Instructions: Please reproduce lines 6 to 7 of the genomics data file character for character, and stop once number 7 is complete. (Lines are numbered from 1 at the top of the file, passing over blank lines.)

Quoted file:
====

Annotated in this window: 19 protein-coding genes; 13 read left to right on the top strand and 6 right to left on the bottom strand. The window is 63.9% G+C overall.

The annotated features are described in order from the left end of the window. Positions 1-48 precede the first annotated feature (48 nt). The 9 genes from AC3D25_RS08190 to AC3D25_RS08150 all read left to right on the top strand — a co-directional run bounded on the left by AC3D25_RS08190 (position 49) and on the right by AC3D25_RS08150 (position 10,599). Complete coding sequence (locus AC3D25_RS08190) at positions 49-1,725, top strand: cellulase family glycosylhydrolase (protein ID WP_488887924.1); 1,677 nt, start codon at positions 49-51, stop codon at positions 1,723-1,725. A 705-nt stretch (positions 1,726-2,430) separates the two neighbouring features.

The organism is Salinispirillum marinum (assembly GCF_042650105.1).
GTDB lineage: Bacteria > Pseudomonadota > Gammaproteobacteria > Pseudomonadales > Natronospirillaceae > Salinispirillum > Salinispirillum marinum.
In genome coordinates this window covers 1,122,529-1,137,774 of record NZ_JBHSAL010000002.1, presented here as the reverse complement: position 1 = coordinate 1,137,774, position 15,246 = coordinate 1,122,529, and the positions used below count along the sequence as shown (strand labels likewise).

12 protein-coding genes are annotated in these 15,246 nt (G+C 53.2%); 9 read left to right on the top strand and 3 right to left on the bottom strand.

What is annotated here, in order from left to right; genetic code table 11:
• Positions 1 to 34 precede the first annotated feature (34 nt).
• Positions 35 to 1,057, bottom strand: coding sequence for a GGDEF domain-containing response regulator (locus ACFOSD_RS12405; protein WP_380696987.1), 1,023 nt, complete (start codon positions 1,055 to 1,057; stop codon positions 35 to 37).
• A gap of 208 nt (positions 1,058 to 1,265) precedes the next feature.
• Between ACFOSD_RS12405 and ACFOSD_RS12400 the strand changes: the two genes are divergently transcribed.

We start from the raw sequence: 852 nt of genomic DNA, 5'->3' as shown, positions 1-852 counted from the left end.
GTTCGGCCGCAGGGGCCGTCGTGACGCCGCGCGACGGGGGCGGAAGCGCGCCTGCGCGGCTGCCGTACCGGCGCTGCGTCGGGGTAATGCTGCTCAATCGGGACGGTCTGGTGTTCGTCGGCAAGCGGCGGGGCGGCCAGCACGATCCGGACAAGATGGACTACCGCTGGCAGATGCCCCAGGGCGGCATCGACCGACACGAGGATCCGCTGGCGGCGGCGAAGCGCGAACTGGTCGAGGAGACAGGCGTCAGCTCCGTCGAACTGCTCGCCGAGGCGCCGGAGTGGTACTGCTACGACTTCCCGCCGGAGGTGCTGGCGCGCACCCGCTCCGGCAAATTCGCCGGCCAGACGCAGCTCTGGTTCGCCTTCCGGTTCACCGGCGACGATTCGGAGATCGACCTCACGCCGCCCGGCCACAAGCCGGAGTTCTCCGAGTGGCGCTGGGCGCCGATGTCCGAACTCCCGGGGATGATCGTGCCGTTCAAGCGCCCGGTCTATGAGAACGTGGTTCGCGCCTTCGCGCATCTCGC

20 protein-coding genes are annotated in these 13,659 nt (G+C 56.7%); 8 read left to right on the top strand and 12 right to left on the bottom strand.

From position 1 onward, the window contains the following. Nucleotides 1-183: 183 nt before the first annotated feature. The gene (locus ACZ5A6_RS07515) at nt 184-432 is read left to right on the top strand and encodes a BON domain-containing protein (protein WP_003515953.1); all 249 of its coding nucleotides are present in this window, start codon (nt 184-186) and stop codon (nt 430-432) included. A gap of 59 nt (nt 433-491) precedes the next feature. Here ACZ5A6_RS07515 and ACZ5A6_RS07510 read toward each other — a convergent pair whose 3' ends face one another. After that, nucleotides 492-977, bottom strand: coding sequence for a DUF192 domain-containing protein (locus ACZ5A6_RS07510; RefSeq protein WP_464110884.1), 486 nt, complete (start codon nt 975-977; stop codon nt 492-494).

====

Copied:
12 protein-coding genes are annotated in these 15,246 nt (G+C 53.2%); 9 read left to right on the top strand and 3 right to left on the bottom strand.

What is annotated here, in order from left to right; genetic code table 11: